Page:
Defendant testified at trial. He said he met the passenger at the home of an acquaintance who arranged a meeting for defendant with two other people who had a truck for sale. The acquaintance asked the passenger to go with defendant when he took the truck to his parents' house. Defendant drove the truck (with the passenger as a chaperone) to his parents' home so that defendant's father could inspect the truck. But when defendant tried to start the truck again, the key would not work. The passenger called someone on defendant's cell phone and sounded angry. Defendant's father and the passenger tinkered with the ignition and got the truck to start. Defendant drove back to his acquaintance's house, but everyone was gone. The passenger gave defendant directions to the Del Paso Heights home of the people who were selling the truck.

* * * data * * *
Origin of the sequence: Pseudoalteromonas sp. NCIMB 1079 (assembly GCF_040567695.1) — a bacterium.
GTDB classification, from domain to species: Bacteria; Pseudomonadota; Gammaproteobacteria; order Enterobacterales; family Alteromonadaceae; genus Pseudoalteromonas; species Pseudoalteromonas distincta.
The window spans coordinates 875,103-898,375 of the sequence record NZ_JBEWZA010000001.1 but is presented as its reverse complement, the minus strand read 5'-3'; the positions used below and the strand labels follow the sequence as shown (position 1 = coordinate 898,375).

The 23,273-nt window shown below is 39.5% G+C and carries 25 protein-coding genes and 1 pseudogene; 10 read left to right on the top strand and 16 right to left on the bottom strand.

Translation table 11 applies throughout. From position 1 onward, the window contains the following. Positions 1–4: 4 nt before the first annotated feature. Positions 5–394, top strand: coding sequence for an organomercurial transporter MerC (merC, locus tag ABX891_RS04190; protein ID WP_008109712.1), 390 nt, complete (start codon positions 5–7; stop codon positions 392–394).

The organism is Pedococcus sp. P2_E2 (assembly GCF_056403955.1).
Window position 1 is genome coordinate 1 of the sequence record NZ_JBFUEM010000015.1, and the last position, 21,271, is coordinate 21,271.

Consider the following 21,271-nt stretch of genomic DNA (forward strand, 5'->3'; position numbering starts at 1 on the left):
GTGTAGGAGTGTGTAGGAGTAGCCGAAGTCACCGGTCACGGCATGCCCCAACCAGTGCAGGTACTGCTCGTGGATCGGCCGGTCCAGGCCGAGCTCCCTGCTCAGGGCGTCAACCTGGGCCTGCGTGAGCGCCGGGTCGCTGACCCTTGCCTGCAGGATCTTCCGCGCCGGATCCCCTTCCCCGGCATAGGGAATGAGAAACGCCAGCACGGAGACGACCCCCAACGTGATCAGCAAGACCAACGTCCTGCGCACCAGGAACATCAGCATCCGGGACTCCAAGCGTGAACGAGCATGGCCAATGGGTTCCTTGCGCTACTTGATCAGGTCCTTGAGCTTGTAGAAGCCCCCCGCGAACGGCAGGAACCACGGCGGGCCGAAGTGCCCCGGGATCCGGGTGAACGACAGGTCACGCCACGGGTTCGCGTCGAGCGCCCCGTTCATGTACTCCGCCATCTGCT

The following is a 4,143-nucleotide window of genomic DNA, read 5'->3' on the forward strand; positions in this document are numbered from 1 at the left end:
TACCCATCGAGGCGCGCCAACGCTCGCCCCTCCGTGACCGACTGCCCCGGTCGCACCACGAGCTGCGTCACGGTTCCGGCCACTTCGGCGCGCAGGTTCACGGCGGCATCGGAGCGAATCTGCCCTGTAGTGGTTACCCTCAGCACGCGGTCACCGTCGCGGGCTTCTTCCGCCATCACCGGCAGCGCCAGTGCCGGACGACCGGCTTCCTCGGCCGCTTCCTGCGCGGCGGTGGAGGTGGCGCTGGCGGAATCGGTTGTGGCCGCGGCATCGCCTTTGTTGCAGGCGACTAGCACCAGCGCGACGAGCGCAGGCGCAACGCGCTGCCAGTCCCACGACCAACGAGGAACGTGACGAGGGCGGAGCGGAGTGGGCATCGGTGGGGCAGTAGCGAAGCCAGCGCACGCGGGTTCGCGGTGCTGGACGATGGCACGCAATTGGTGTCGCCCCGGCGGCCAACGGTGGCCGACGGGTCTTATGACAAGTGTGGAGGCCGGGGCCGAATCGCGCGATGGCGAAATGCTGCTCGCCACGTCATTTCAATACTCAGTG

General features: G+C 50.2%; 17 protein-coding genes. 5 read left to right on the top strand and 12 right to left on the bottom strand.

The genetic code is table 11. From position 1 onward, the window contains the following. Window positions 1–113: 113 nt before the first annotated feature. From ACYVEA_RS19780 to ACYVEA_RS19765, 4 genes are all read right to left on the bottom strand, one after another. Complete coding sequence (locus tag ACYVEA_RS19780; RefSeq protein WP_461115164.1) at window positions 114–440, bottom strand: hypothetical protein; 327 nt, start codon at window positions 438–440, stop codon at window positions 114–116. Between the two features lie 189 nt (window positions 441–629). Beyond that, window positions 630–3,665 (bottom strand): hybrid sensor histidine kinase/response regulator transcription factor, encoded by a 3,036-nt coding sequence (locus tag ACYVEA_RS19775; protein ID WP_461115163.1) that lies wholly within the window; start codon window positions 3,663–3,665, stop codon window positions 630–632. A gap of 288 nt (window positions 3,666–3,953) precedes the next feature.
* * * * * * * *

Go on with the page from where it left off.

Defendant testified that when the patrol car began to follow them, the passenger became agitated, turned to watch it out the back window, and bounced up and down in his seat. He screamed at defendant to get going. The passenger kept putting his hands inside his large coat, which made defendant wonder if the passenger was reaching for a gun. Defendant claimed he feared for his life. Defendant decided the best thing was to stop the truck and get away from the passenger. Defendant jumped out of the truck and welcomed the intercession and protection of the police. Defendant denied stopping the truck earlier when the police first began following them, claiming the officer's recollection to the contrary was mistaken.
The passenger testified in rebuttal. His ex-wife was the girlfriend of defendant's acquaintance, and he saw defendant at their home a few times when defendant was working on their car. The passenger did not know anything about the couple selling the truck, other than the fact that the man was a tow truck driver.